Written by Jane Anderson, the play weaves facts of the 1986 space shuttle Challenger disaster with fanciful projections about its aftermath. What people remember most about that tragedy, in addition to the immediacy of watching it in real time, is that teacher and civilian Christa McAuliffe was on board the spacecraft, and that she and six astronauts perished in the explosion.
As with all their work, directors Lewis and Gilbert have a knack for the deeply human, vulnerable and personal. Here, we see the varied stories of people connected with the tragedy in different ways, and from different distances.
In the role of painter Claude Monet, Gilbert has a light but sure touch with this magical, omniscient figure. From cathedrals to space exploration, his presence provides commentary on humankind’s continuing desire to go higher, and on the connection between art and science.
Michelle A. Osborne as the McAuliffe character, Teacher, and Natascha Skerczak as her young daughter have a wonderful familial chemistry, with Skerczak uncannily able to convey childlike ways and Osborne skillfully portraying her mother as a loving, brave and flawed human being who is facing the largest adventure of her life.
Joe Andrieu is solid as one of the NASA ground crew responsible for getting the shuttle off the ground safely, holding himself perhaps too responsible after the disaster. Erica S. Connell does a fine job as Donna, the pragmatic bartender at the astronauts' regular watering hole, who has her own personal connection to those affected by the tragedy and a fear of heights herself.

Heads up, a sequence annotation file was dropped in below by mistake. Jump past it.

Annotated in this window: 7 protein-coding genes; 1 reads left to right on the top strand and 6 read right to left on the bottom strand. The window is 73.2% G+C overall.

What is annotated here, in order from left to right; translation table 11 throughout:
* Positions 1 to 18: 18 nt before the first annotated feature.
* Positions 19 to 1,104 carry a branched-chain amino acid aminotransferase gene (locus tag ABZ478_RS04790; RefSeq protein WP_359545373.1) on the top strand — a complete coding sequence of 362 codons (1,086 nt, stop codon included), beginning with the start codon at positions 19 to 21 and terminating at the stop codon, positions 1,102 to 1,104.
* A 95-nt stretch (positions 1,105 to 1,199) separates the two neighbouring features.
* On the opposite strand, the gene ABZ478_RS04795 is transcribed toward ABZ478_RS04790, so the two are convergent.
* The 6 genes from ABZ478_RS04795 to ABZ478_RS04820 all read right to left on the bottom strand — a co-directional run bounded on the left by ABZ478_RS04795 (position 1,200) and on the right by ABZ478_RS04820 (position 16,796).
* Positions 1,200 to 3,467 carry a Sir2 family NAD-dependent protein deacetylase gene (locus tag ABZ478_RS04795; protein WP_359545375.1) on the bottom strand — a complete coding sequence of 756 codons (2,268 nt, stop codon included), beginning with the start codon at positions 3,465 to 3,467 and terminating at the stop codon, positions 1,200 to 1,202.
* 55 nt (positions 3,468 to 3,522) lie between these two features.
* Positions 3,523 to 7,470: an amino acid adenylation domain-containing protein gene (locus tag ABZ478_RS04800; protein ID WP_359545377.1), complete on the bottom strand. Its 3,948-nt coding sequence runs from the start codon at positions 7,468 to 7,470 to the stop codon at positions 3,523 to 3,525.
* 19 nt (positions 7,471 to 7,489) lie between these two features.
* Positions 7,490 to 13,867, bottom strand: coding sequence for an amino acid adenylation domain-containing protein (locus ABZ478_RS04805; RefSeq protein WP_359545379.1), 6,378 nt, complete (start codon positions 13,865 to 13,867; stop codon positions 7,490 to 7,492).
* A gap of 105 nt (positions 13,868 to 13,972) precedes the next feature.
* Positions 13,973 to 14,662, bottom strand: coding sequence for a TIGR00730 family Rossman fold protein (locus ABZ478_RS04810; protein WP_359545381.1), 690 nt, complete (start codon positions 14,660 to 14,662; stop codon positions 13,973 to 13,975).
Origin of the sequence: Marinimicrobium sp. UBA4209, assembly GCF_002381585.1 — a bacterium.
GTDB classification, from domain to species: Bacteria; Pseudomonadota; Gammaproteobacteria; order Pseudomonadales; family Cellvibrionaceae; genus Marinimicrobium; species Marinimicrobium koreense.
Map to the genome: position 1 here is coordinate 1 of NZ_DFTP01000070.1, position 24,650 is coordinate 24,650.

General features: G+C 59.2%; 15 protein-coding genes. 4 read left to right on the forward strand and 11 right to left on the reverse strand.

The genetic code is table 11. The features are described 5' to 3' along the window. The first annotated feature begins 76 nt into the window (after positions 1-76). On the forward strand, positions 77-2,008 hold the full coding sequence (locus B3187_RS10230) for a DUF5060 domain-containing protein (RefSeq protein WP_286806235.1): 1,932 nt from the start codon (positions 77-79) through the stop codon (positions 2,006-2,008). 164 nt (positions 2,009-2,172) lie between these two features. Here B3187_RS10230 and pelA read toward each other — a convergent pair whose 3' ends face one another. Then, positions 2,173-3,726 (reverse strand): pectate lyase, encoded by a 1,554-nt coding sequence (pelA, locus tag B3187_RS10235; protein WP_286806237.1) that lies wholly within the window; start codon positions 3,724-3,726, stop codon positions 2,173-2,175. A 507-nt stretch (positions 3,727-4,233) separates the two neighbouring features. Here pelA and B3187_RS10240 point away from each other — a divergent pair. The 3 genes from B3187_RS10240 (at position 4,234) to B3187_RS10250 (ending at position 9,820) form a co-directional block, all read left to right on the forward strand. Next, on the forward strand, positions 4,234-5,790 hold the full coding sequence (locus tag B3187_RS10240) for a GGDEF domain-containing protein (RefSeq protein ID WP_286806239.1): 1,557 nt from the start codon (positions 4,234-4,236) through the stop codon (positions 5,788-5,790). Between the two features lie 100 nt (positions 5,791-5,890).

Meredith McMinn and Juan Rodriguez provide an interesting perspective as a couple retired and traveling the United States who decide to stop in Florida to see the space shuttle launch. These characters have a surprisingly positive outcome after the experience, and the actors illustrate the shift in their relationship quite well. The fact that they stepped into the roles a mere two weeks before brings a note of heroism to their performances.
Musical direction and live keyboards onstage provided by first-time DramaDog Eric Valinsky. With an extensive background in music for dance, he enhances the subtle physicality of the actors in the production.
Simple but effective sets utilizing stepladders and gorgeous backdrops of sky are provided by Theodore Michael Dolas.
While some may shy away from the subject matter, believing it to be depressing, rest assured that this is a truly uplifting experience. While we cannot avoid gravity’s pull on us in the physical sense, this production breaks free of heaviness or solemnity of spirit and soars high on wings of hope.
Remaining performances of Defying Gravity are 8 p.m. Saturday and 2 p.m. Sunday at Center Stage Theater at Paseo Nuevo in downtown Santa Barbara.
Click her to purchase tickets online, or call 805.963.0408. Sunday’s performance is “pay what you can,” with a suggested minimum of $5.
— Justine Sutton is a Santa Barbara freelance writer and frequent Noozhawk reviewer. The opinions expressed are her own.